Can you reheat couscous?

Reheating last night's dinner is a great way to save money and cut down on waste, but is it always safe to do so?

It may be seafood, poultry and eggs that initially spring to mind when considering the dangers of reheating – but there are other foods, such as couscous, that also need to be treated with caution.

We’re big couscous fans, whether it’s accompanying a warming Moroccan stew or bulking out a summer salad. In fact, you’d be hard pushed to find a more versatile grain.

However, round two of last night’s tagine accompaniment can easily result in the unpleasant effects of food poising – typically nausea, vomiting, stomach cramps and diarrhoea – if not stored correctly. And whacking the microwave on full blast won’t banish the spores in cous cous once they start to geminate. Nice.

Can reheating couscous give you food poisoning?

A resounding yes. When left at room temperature for a long period of time, the bugs present in couscous – and other grains and rice – will begin to multiply and can produce toxins that are poisonous to humans.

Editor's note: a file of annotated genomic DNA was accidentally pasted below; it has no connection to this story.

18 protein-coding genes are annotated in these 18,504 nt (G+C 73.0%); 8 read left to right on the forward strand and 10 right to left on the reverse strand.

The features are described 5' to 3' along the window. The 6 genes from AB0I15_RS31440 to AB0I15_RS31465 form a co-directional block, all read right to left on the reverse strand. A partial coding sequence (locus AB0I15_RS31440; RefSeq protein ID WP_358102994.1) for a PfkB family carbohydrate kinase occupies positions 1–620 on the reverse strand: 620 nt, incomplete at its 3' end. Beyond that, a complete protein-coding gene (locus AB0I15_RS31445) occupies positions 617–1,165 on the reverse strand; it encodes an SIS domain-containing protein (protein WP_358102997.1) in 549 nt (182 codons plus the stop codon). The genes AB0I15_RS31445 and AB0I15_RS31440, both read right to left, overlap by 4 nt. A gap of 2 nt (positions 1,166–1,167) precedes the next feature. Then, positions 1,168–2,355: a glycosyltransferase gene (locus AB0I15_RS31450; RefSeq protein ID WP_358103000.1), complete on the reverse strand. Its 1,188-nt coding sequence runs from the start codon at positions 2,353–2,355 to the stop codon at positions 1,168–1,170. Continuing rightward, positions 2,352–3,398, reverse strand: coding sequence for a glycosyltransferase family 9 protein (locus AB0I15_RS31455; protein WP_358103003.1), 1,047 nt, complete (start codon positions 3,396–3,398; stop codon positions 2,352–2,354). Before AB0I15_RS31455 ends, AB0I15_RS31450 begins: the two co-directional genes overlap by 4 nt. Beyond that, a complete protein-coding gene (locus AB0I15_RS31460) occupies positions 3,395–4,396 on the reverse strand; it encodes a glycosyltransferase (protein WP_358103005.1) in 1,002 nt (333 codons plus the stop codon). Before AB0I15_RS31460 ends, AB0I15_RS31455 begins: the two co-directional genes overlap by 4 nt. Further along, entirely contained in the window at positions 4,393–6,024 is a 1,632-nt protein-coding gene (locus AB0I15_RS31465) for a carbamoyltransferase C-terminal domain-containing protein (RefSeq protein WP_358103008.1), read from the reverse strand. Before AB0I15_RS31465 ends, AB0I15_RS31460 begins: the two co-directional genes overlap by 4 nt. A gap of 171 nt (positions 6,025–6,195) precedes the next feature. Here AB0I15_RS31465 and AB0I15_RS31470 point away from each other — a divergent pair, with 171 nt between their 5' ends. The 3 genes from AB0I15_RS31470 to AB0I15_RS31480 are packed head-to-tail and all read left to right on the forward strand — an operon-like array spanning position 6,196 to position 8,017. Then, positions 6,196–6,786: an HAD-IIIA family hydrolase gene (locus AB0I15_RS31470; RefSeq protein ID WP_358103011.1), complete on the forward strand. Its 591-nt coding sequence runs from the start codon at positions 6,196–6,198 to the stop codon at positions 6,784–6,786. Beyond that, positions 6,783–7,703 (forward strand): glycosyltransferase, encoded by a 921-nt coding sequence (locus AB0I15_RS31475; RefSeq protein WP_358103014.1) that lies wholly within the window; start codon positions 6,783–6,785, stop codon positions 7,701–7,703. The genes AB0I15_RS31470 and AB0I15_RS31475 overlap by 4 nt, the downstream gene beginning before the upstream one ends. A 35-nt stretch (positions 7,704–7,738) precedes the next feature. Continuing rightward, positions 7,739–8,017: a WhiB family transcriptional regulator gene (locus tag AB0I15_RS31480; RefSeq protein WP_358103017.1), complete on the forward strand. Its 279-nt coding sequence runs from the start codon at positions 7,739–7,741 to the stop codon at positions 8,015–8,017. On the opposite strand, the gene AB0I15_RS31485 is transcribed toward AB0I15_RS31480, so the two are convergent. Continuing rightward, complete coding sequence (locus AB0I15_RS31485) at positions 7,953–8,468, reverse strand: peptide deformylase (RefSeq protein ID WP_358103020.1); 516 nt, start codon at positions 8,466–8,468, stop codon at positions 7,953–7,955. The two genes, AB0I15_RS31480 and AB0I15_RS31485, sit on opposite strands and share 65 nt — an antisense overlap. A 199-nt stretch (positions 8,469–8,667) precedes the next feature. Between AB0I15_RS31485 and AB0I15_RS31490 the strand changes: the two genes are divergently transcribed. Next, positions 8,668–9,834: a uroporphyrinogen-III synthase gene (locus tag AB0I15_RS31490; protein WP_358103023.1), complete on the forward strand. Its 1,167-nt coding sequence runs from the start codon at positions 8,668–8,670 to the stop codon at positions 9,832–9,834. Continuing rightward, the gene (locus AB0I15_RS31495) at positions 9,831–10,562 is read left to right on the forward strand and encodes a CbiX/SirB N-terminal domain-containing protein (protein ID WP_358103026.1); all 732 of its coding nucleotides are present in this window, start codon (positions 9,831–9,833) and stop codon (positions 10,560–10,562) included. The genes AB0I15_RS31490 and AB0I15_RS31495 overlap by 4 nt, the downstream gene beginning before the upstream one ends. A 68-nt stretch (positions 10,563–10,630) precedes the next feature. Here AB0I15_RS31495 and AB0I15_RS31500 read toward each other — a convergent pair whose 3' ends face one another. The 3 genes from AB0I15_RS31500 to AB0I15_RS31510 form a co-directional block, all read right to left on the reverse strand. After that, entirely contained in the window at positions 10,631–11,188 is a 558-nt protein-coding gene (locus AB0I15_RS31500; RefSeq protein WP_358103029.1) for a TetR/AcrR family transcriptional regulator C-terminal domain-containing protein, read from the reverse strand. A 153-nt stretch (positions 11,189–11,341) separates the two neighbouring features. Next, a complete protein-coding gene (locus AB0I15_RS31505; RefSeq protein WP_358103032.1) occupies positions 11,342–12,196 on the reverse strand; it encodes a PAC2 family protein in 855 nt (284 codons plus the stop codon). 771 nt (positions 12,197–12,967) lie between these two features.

How can you reheat couscous safely?

If you want to eliminate the risk, keeping to these timings is key:

  • Allow couscous to cool for at least one hourĀ before refridgerating. Putting warm food in the fridge will raise the temperature inside, turning it into an incubator for bugs.
  • But don’t keep couscous at room temperature for any longer than two hoursĀ before refrigerating – as in this state the bugs are more likely to multiply.
  • Eat leftovers within four days – rice and grains have a slightly longer shelf life than other foods such as chicken, which should be eaten within two days. And always make sure you store food in an airtight container.

Some other tips for storing your leftover couscous safely

  • Spread leftovers evenly to ensure that the cold air can reach more of the food.
  • Space out your tupperware around your fridge so air can circulate evenly.
  • Don’t forget that it’s there! Place your tupperware at the front of the fridge.

Now that the serious stuff is out of the way, take a look through some of our favourite cous cous recipes

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